It's well known that Canberra's house prices rocketed over the past two years, but what might raise eyebrows is that the capital was out-gunned by its regional neighbours.
According to the latest Domain House Price Report, Canberra's median house price increased by 21.1 per cent year-on-year to $1,124,952.
But that performance was left in the shade by house prices across the border, which increased by more than 22 per cent within the same period. One region outperformed all others - the Snowy Monaro region snowballed by 56 per cent in just 12 months.
However, agents said the winds of change had since swept in on the back of rising interest rates, tighter lending restrictions, inflation, the federal election and other disruptions, such as the return of other spending options like international travel.
Michael Henley of Henley Property, who specialises in the Snowy Monaro region, said the fear of missing out (FOMO) which drove the price extremes seen in the past two years had been replaced by a new paradigm.
"Buyers could now be said to be exhibiting a fear of paying too much, and that's a big turnaround in attitude," he said.
Henley said the change had begun to seep in around last October and now expressed itself in properties spending more time on the market with a higher degree of buyer caution around prices.
"The Snowy Monaro region is still an attractive proposition to buyers, but there's been something of a recalibration in the buyer mindset," he said.
"The highs of the last two years saw prices in Jindabyne double - and more - across all dwelling types. Units went from the high $100,000s to $400,000. Berridale was the same: a $300,000 house became $600,000. And that was a typical phenomenon across the region.
"We're not seeing that kind of emotion driving prices now."
Pat Jameson of Blackshaw Coastal in Batemans Bay said demand for South Coast properties had soared during the pandemic, driving incredible price growth.
"I recall one example where a house in Batemans Bay went from $750,000 to $1.2 million in one year," she said.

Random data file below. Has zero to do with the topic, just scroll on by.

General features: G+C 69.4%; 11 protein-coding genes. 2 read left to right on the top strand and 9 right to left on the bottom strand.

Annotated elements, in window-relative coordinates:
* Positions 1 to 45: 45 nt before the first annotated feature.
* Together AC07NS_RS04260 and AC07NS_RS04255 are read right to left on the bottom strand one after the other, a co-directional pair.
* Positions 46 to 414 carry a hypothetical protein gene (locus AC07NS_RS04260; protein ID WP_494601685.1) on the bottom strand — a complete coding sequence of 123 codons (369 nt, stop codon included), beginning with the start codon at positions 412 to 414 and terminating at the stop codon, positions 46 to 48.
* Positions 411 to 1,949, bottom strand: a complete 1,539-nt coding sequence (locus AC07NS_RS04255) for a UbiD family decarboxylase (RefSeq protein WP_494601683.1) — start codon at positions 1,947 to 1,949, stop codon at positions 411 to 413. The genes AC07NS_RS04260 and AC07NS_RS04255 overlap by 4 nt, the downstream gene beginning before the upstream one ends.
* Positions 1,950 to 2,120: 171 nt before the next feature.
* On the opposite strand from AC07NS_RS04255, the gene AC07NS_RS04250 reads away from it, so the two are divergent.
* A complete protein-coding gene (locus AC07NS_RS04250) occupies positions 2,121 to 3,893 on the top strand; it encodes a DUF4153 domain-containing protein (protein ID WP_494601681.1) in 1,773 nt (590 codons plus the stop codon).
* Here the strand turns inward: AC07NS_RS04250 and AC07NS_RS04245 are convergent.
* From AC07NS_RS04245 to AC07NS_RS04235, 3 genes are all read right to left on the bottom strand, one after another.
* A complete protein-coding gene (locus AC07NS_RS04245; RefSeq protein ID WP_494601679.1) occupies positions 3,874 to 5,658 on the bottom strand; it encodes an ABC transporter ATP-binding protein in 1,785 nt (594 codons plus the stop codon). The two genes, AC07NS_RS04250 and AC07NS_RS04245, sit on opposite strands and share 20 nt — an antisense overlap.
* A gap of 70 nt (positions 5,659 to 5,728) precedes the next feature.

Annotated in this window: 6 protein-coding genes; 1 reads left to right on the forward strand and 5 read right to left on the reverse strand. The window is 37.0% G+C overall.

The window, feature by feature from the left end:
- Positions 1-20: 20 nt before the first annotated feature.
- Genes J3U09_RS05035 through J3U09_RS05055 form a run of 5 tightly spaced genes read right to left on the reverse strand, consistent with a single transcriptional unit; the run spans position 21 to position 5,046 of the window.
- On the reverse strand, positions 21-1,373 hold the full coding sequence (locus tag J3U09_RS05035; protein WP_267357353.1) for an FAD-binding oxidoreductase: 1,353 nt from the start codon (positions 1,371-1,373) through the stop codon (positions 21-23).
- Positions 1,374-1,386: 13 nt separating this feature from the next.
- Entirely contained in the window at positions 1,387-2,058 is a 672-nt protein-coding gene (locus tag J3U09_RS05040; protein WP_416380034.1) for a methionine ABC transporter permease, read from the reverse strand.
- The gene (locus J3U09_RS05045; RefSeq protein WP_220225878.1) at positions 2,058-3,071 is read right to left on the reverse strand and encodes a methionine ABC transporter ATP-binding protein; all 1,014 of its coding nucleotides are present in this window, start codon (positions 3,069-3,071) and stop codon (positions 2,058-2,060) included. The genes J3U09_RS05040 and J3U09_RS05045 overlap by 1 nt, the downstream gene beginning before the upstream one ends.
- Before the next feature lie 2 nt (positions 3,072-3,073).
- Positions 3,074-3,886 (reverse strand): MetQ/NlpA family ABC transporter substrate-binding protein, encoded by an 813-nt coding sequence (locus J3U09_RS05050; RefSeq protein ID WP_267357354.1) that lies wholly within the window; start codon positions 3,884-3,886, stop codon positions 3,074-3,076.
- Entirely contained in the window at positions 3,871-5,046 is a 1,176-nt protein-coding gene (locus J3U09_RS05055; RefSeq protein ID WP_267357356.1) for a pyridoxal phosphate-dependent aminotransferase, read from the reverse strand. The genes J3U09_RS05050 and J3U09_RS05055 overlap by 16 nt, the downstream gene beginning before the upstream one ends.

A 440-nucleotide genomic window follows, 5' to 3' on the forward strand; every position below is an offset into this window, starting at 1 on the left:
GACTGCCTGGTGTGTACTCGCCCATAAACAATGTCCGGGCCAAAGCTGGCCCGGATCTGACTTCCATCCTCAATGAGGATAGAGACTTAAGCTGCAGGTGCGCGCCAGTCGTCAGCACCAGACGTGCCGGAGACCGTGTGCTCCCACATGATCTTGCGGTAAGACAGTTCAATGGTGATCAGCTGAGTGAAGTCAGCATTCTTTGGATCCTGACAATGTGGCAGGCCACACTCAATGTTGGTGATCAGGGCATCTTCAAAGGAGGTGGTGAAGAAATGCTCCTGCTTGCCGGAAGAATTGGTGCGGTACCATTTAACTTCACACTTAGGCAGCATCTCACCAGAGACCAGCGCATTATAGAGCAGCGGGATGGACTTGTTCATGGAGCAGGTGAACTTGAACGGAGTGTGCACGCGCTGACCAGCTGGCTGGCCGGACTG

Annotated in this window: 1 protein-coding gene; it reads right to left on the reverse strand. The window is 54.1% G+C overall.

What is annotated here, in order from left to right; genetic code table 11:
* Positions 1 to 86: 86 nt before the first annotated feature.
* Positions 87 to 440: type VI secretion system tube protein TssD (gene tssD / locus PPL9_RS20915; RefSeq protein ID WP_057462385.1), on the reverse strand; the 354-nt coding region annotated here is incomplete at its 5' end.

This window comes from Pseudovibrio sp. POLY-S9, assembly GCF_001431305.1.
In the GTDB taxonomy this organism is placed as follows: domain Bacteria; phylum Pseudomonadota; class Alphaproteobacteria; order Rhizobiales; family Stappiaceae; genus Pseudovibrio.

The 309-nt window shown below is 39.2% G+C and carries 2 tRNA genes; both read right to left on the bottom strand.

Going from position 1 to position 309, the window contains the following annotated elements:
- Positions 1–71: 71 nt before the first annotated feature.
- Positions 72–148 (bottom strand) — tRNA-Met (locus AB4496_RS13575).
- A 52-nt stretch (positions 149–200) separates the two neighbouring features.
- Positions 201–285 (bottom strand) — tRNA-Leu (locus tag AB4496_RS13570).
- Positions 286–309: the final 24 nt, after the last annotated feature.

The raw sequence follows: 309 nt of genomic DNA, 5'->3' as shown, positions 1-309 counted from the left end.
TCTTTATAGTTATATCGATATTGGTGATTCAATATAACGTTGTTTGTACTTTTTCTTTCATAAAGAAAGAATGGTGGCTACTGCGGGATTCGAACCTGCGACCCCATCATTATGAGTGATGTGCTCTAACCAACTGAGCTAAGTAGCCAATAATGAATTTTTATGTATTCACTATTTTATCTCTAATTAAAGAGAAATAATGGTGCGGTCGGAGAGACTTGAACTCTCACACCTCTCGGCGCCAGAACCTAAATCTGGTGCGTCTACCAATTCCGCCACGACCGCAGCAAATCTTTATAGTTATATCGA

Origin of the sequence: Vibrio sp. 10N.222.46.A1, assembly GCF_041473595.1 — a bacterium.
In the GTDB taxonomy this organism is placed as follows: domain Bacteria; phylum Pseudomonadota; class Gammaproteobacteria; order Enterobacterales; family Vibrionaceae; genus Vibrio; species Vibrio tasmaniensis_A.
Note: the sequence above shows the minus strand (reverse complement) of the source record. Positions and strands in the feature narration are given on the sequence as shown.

"I think the pandemic drove a lot of the South Coast attraction. People who could no longer travel changed their focus to the appeal of a holiday home or relocation to the region."
Jameson said a reverse movement also occurred, with coastal residents, whose homes had soared in value, taking the opportunity to downsize.
"For example, I had one seller who took advantage of strong local prices and moved to Western Australia with its significantly lower median price," she said.
George Southwell of Ray White Rural Canberra and Yass said people had chased affordability in the regions while the work-from-home movement had opened new buyer options.
"Buyer interest out of Sydney had traditionally only extended to the Southern Highlands," he said.
"That area simply became too expensive and buyers then shifted their sights onto the capital region with its greater value for money."
Southwell said he believed the recent federal election had somewhat dampened market enthusiasm, but that wasn't unexpected.
"It's a definite trend around election cycles where people adopt a wait-and-see approach to the policies of a potential incoming government," he said.
"Vendor expectations are now certainly settling around the levels of price guides, but that's an opportunity for proven agents to demonstrate their skills and negotiate the best possible outcome for sellers."
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